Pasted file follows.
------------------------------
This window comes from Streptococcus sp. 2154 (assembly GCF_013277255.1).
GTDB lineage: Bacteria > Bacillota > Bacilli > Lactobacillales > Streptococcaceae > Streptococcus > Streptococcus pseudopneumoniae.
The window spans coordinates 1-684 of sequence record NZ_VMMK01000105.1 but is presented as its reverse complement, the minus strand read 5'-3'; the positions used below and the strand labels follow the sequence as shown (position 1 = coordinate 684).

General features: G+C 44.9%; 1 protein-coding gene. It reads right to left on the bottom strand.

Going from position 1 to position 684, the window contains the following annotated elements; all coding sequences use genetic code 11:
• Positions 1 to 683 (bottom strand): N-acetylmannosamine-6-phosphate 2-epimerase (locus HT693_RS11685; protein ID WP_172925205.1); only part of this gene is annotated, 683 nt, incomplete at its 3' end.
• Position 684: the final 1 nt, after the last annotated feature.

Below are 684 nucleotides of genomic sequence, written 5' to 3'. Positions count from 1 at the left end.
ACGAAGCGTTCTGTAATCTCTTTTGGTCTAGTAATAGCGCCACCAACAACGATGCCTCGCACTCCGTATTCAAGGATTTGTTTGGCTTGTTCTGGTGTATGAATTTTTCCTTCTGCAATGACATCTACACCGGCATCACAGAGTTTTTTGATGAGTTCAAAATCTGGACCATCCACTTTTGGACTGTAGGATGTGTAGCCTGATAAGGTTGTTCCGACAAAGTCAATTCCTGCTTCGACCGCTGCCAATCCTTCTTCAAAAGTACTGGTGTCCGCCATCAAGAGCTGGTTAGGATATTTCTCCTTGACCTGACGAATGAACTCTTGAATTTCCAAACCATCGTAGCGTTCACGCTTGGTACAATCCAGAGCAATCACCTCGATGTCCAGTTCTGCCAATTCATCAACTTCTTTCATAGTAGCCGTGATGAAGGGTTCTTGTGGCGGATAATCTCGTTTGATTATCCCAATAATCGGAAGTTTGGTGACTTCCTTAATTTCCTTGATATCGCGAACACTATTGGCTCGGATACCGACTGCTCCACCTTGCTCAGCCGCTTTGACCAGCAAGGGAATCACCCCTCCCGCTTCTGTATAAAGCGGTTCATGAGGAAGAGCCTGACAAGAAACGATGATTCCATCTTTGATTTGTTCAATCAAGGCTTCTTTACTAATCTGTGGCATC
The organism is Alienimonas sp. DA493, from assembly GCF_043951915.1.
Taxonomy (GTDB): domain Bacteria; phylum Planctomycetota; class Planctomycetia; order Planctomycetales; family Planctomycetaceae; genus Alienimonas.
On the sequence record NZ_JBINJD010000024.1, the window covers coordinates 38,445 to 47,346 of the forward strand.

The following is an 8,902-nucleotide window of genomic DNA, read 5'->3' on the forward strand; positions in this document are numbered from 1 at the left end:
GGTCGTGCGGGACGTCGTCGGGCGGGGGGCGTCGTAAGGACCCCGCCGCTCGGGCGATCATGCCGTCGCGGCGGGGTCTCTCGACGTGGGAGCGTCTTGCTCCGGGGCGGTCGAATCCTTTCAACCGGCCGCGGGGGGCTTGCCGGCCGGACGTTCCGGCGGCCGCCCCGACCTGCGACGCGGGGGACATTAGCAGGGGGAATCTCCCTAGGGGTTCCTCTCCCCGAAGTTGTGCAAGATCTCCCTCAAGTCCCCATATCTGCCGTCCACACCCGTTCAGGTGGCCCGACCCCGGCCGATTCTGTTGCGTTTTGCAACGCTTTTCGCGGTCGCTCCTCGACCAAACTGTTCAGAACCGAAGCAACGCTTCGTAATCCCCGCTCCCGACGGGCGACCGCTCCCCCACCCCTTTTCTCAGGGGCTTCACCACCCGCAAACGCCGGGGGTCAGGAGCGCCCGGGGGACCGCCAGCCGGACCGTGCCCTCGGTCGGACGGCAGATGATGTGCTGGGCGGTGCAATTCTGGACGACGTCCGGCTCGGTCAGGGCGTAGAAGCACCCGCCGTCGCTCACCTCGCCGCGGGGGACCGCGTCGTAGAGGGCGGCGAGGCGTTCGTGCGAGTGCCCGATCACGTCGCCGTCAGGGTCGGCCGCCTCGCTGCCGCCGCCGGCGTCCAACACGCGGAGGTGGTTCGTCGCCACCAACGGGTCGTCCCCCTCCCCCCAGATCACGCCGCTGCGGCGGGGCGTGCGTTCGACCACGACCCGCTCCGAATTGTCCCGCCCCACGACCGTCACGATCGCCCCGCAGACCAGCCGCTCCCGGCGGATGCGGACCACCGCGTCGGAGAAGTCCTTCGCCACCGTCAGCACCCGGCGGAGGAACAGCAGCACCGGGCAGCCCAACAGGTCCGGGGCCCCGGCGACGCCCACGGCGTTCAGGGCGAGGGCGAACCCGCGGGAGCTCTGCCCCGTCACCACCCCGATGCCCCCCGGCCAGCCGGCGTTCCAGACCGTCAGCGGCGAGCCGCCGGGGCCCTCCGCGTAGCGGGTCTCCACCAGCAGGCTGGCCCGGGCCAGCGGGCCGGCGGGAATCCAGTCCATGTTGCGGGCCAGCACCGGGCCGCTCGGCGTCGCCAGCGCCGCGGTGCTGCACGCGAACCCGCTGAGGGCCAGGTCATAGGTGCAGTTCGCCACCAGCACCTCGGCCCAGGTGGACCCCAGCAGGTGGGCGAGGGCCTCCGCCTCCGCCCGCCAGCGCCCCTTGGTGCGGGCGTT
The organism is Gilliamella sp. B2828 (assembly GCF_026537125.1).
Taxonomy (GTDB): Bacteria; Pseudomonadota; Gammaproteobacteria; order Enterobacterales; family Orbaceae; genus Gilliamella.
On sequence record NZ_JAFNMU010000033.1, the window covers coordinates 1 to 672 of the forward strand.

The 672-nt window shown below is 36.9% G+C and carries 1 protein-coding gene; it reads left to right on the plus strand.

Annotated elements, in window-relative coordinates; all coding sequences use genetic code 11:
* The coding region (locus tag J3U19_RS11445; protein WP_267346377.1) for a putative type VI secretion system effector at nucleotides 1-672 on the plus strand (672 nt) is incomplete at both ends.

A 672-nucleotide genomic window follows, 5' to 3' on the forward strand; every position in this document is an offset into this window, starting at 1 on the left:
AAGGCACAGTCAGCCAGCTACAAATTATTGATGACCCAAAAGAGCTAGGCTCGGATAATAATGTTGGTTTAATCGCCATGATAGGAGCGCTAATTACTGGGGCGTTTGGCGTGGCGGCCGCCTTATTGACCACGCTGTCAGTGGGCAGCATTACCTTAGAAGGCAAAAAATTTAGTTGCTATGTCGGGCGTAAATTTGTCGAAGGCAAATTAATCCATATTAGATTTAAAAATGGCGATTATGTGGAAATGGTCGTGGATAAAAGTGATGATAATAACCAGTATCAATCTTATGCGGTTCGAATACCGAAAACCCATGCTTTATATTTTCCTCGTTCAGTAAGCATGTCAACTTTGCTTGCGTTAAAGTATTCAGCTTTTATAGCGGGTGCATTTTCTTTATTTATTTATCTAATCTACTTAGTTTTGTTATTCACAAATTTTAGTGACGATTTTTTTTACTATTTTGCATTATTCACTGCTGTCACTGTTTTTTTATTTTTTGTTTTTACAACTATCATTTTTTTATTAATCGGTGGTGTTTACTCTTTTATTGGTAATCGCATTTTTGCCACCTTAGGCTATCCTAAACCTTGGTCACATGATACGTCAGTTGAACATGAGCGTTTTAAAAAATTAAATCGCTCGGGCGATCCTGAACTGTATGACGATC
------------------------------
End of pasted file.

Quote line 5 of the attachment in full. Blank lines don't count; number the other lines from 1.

Going from position 1 to position 684, the window contains the following annotated elements; all coding sequences use genetic code 11: